Nicola Maria La Verghetta
(Vasto 1880 + Camden 1975)
By Paolo Calvano
He was born in Vasto16 January 1880 in a family of market gardeners who cultivated land at La Marina between the districts of San Tommaso and Ponte Marina. At the age of 26 he migrated in search of a better future. He embarked on the ship Nord America and, after a long voyage, on the 15th of March in 1906, arrived in Ellis Island together with 26 other passengers from Vasto and San Salvo. He went to live in the Little Italy of Baltimore, where already there lived other friends and relatives. He found work as a labourer in digging holes and tunnels and handled explosives. Soon after he met he met a young Vastese girl, Rita Muratore, and they got married at the church of St Leo.
Some years later the couple went to live in Philadelphia, where Nicola began to work with Giorgio Dadderio, in a wholesale fruit and vegetables market at 105 Dock Street, in the centre of the port. In Philadelphia their six children were born: Michael, Carl, Rose, Helen, Lucy and Edith. In the meanwhile Nicola began a shop of his own, selling wholesale fruit and vegetables and also distributing the products of Dadderio.
In 1924 Nicola and his whole family moved to Collingswood, a suburb of Camden, in New Jersey where Nicola bought a larger house with a spacious garden. With the land he began to grow grapes to make his own wine. In 1929 his last son Wilbert was born. Just after the move to New Jersey, a nephew of Nicola, Michele La Veghetta arrived, who found work in Philadelphia and lived a bachelor life in the household of his uncle until his death.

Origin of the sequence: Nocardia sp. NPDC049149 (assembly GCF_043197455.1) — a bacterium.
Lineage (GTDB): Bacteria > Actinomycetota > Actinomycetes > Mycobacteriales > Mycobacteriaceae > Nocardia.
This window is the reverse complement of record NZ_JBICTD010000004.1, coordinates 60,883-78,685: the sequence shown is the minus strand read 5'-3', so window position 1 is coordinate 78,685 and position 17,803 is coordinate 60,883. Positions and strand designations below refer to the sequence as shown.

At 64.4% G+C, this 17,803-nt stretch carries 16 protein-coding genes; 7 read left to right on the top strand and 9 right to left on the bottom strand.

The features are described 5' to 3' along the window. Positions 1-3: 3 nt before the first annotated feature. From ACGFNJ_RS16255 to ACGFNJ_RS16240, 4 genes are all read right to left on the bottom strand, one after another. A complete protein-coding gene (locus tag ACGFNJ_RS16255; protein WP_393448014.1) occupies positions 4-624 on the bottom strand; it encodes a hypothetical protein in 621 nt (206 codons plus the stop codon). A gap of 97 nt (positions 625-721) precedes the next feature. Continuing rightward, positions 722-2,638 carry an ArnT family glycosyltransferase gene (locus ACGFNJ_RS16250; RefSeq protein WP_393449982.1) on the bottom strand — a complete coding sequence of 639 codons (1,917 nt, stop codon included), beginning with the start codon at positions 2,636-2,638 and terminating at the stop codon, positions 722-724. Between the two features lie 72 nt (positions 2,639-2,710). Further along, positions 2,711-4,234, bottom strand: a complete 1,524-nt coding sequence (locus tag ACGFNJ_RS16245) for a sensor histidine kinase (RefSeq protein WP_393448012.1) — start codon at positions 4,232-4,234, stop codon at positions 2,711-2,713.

Every Sunday Nicola rested from his weekly work, to organise a dinner for the family of his sister Maria Consiglia, for the family of his sister in law Rosa and for over 20 relatives and friends. The other days of the week Nicola woke up at 2.00am to go to work. Went back home at 2.30pm and went straight to bed to rest for an hour or so, before dinner with all his family. After some other never ending domestic chore went back to bed for a few more hours of rest.
He went on pension at the age of 80, but returned to work at the shop of a nephew who sold open swimming pools, and then again went on pension a second time at the age of 90 years. Nicola never returned to Vasto.
He used to say that he owed a great debt to America, that it had given him everything. It was in the USA that he wanted to spend all his days. He had many new friends in America, and also with Vastesi. Foe example, he had a very close friendship with the family of Pietro D’Adamo, who had migrated in 1902, settled in Baltimore and that in less thank 20 years had managed to set up his own building company. The ties between these families were strong, to the degree that two sons of Nicola married two daughters of Pietro. Often during summer the two families would go together to the beach and preferred the beach at Wildwood (New Jersey), because it had fine white sand, which undoubtedly reminded them of Vasto. From the 7 American children there were born 37 nephews and today 15 great grand children.
Baltimore St Baltimore
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